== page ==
return nullptr;
 }

 // DWORD threadId;
 // unique_handle thread(CreateThread(nullptr, 0, WaitForJobToEmpty,
 //                            info.get(), CREATE_SUSPENDED,
 //                            &threadId));
 // if (!thread) {
 //  return nullptr;
 // }
 //
 // auto ensureTerminateWorkerThread = make_scope_guard([&]{
 //  TerminateThread(thread.get());
 // });

 PROCESS_INFORMATION processInformation;
 STARTUPINFO startupInfo = { sizeof(startupInfo) };
 if (!CreateProcess(nullptr, commandLine, nullptr, nullptr,
                    FALSE, CREATE_SUSPENDED, nullptr, nullptr,
                    &startupInfo, &processInformation)) {
  return nullptr;
 }

 auto ensureCloseHandles = make_scope_guard([&]{
  CloseHandle(processInformation.hThread);
  CloseHandle(processInformation.hProcess);
 });

 auto ensureTerminateProcess = make_scope_guard([&]{
  TerminateProcess(processInformation.hProcess);
 });

 if (!AssignProcessToJobObject(info->job.get(),
         processInformation.hProcess)) {
  return nullptr;
 }

 // Code moved here
 DWORD threadId;
 unique_handle thread(CreateThread(nullptr, 0, WaitForJobToEmpty,
                             info.get(), 0, // not suspended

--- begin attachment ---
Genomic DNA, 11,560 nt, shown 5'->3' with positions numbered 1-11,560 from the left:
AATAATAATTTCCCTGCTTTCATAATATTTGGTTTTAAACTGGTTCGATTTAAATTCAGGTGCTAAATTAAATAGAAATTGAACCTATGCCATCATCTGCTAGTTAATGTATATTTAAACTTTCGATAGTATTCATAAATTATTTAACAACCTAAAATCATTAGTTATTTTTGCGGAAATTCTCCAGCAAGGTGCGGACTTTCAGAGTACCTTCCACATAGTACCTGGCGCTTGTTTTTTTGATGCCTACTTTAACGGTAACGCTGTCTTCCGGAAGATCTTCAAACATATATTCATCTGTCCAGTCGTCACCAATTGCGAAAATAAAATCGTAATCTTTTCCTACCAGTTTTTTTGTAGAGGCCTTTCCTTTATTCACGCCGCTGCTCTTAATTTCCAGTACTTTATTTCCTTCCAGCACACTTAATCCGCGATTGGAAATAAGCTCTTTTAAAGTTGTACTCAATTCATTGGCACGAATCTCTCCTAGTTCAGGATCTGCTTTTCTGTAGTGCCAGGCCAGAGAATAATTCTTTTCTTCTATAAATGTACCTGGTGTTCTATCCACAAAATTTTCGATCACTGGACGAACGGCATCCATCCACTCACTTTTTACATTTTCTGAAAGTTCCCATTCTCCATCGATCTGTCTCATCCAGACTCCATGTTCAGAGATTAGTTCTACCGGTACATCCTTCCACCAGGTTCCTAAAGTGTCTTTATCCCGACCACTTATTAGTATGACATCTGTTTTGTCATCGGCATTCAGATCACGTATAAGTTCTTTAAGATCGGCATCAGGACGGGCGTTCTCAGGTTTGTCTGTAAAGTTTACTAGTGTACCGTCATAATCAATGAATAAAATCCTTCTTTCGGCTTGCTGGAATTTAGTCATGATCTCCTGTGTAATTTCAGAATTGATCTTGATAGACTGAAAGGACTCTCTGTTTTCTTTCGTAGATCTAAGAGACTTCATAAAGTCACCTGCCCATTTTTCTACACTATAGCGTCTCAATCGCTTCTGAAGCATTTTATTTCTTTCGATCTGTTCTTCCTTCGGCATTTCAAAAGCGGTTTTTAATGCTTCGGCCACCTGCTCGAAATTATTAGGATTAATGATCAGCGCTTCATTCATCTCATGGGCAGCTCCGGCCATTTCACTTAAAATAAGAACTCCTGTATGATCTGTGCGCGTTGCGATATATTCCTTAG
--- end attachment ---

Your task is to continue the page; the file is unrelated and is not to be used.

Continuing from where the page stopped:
&threadId));
 if (!thread) {
  return nullptr;
 }

 info.release();
 ensureTerminateProcess.cancel();
 // ensureTerminateWorkerThread.cancel();

 ResumeThread(processInformation.hThread);
 // ResumeThread(thread.get());

 return thread.release();
}

We don't need to create the thread suspended any more; it can hit the ground running.

Okay, so that's a solution if you can find a way to tweak your algorithm is that the thread is the last thing to be created. That way, you never have to try to roll back a thread creation. But that may not be possible. For example, maybe your algorithm involves creating multiple threads. Some thread gets to be last, but the others are now at risk of needing to be rolled back in case the last thread cannot be created.

Technique number two: Trick the thread into doing nothing if it turns out we don't want it to do anything.

In our case, what we can do is post a fake completion status to the I/O completion port to tell it, "Um, yeah, the job has no processes in it. Your job is done. Go home."

HANDLE CreateProcessAndReturnWaitableHandle(PWSTR commandLine)
{
 auto info = std::make_unique<WaitForJobToEmptyInfo>();

 info->job.reset(CreateJobObject(nullptr, nullptr));
 if (!info->job) {
  return nullptr;
 }